The Son is a remarkable book that follows story lines set in three eras. 1840s Texas. 1915 Texas, when Anglo ranchers fought a nasty border war with Mexican rebels. 1980s Texas, where oil reigned supreme. This book doesn’t skip over the violence, and it is full of action. It is also the best fictional description of life among the Comanche that I have ever read. You’ll learn quite a bit about their life and beliefs from this novel. The chapters that deal with the Texas/Mexico border during the Mexican Revolution shed light on a little known conflict that still affects the relationship between the United States and Mexico today. The patriarch of the family, and the driving force of the narrative, is an all around badass. It is a book that tells the history of a state, a family, and a people. As an added bonus, A&E made a television version as well which is pretty faithful to the book. I’d classify this as a must read for all Texans or those who wish they were Texans.
Ralph Compton was one of the godfathers of the western genre. His Dawn of Fury (and the subsequent sequels) are among my favorites. They are perhaps not quite as literary as the two books above, but they are action packed and a throwback to the old dime novels. The story involves a former Confederate soldier and his search for those responsible for killing his family in the waning days of the Civil War. With his trusty hound Cotton Blossom, he roams the West dishing out revenge and meeting all sorts of interesting characters, some of them historical (such as Doc Holiday). Admittedly, the books do stretch credibility a little bit, especially when the main character manages to get shot just about every third chapter and yet always manages to survive, despite living in the era before antibiotics. However, that is a small fault and does not detract from the story. The novels in this series are an immerse tale that gets you lost along the dusty trails and boom towns of the Old West.
So, partner, saddle up your horse and gallop, don’t trot, to your local library and read these books. They are perfect company on those lonely nights out on the trail. Just be careful that some low down varmint doesn’t steal them from your saddlebags!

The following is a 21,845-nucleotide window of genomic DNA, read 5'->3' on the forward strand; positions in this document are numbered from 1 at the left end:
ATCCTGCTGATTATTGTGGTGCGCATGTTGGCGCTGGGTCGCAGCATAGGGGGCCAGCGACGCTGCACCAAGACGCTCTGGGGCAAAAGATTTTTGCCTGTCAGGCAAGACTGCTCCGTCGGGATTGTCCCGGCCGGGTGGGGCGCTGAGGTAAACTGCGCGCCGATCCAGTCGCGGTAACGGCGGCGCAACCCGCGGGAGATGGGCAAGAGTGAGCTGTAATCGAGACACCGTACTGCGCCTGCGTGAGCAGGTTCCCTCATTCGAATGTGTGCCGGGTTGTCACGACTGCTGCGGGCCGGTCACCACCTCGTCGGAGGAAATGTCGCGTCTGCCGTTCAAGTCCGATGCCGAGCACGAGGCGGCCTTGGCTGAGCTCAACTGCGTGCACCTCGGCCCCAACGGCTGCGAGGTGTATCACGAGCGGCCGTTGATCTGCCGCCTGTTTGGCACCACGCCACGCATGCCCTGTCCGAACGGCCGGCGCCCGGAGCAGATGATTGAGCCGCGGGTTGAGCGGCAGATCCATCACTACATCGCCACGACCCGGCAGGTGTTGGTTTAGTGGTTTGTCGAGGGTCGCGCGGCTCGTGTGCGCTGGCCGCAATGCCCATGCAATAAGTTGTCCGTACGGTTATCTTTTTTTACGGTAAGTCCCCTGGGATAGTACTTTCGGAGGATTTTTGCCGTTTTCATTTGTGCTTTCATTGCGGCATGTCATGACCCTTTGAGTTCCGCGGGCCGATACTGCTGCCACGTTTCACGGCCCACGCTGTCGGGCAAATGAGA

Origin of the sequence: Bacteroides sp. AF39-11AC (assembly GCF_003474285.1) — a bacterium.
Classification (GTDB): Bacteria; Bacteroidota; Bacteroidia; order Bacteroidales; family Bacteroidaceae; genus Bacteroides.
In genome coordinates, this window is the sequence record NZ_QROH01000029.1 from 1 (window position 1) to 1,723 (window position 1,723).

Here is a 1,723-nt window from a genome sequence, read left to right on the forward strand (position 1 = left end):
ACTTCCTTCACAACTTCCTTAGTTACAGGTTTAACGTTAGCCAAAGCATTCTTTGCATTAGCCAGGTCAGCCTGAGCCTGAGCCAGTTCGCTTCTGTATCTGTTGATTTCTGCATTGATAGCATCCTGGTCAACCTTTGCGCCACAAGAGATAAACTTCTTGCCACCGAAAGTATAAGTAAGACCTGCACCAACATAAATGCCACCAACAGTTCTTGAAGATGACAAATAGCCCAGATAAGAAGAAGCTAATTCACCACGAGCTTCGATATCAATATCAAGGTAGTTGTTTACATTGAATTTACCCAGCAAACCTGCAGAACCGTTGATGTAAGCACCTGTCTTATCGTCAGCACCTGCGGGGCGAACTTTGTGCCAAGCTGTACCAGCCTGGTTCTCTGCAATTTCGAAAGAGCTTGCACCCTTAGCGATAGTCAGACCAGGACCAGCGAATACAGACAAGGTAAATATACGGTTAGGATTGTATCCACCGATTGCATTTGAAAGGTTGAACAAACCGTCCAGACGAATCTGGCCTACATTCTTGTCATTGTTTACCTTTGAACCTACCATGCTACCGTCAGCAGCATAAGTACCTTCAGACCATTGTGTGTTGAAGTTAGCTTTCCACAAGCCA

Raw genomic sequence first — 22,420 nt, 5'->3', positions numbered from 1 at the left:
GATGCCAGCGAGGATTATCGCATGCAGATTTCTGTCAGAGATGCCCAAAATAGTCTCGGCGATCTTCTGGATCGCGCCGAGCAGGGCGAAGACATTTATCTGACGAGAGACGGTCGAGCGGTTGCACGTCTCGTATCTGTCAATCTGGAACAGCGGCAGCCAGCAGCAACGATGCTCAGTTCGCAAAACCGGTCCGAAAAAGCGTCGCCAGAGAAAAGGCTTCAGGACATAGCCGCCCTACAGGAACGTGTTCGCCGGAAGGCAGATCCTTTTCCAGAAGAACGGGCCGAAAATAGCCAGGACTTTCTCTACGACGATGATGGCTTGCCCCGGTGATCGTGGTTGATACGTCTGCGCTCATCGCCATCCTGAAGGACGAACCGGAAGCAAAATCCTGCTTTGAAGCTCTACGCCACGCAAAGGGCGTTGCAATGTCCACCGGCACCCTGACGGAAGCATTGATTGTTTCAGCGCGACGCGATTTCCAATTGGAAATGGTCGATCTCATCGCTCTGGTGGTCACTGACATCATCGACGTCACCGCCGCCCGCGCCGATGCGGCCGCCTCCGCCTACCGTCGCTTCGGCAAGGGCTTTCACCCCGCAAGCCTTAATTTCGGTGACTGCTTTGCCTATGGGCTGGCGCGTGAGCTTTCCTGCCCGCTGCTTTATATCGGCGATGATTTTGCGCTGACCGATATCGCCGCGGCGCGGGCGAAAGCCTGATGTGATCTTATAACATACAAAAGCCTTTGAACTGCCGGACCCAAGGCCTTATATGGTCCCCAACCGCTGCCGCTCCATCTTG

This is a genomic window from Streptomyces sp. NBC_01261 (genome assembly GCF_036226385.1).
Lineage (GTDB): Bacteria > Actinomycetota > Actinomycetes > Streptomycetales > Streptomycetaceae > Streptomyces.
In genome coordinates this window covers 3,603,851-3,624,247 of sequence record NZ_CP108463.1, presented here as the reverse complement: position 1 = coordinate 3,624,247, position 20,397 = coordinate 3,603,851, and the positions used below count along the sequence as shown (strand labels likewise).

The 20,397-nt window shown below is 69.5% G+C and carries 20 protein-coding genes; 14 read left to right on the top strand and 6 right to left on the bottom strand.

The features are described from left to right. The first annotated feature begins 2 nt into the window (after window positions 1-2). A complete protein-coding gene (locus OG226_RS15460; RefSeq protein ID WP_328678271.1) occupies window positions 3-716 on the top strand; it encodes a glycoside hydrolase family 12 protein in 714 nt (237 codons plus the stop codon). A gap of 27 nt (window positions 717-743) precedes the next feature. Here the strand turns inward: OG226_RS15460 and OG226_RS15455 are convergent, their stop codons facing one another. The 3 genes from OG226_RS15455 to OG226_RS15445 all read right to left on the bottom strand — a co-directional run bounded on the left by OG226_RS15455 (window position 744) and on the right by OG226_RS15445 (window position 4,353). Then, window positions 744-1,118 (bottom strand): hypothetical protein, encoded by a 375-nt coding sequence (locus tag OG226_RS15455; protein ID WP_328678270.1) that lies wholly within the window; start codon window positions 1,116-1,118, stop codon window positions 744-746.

I realize that there are many other wonderful westerns. (The Virginian, True Grit, Riders of the Purple Sage, Blood Meridian, etc) I do not mean to detract from any of them. My top three is exactly that, mine. Your mileage may vary.
Until next time, Happy Trails,
Another semester has come to a close. I haven’t had much time to blog over the past few months. I taught seven courses this semester (my contracted 5 and 2 overloads). On top of that, there were meetings, office hours, and working on revised drafts of my novel (now in the copy editing phase). Now I have a month off, and I plan to spend it playing Red Dead Redemption 2 and wrapping up my novel copy edits. I think I can manage to do both.
In other news, I moved into a new office at the college this week. When I got hired full time, there wasn’t any available office space, and so I had a cubicle. It was a nice, big cubicle, and I had it all to myself. But when they told me that I could have a real office after a professor retired, well, I leapt at the chance. I got set up yesterday, and now it resembles a museum of fire helmets. Some mine and some antique ones. Students don’t generally make use of office hours though, and I spend ten hours a week staring at the phone waiting for it to ring, or gazing at the door waiting for a student to appear. When neither happens, I wander around the office suite and pester my co-workers.
A couple of weeks ago, we (myself, my wife, and a friend) went down to Galveston for Dickens on the Strand, an annual Victorian Era festival. My friend and I donned Yankee blue for the trip. We had a lot of fun. So much fun, in fact, that my wife had to drive us home! There were lots of people dressed in Victorian clothing. We even got our picture taken with a suffragette! The food was great, as was the beer. Next year, I’m planning on going as a 19th Century firefighter.
Apologies for the short post, but the Old West beckons. I’ll see you on the trail, pilgrim. And look forward to another post within a few days about my favorite Western fiction.
Yesterday I made the drive down to Galveston for the 45th Annual Dickens on the Strand event. Growing up, my parents would take us every year, rain or shine, and some of my fondest childhood memories are of spending the day walking around The Strand and looking at all the people in Victorian Era Costumes. Later, as an adult, I would go with my late friend Robert and we would set up a table and talk to people about Civil War Galveston whilst dressed in Union Navy uniforms. (One year a group of Victorian “working girls” came up to us and said “We love seamen!”)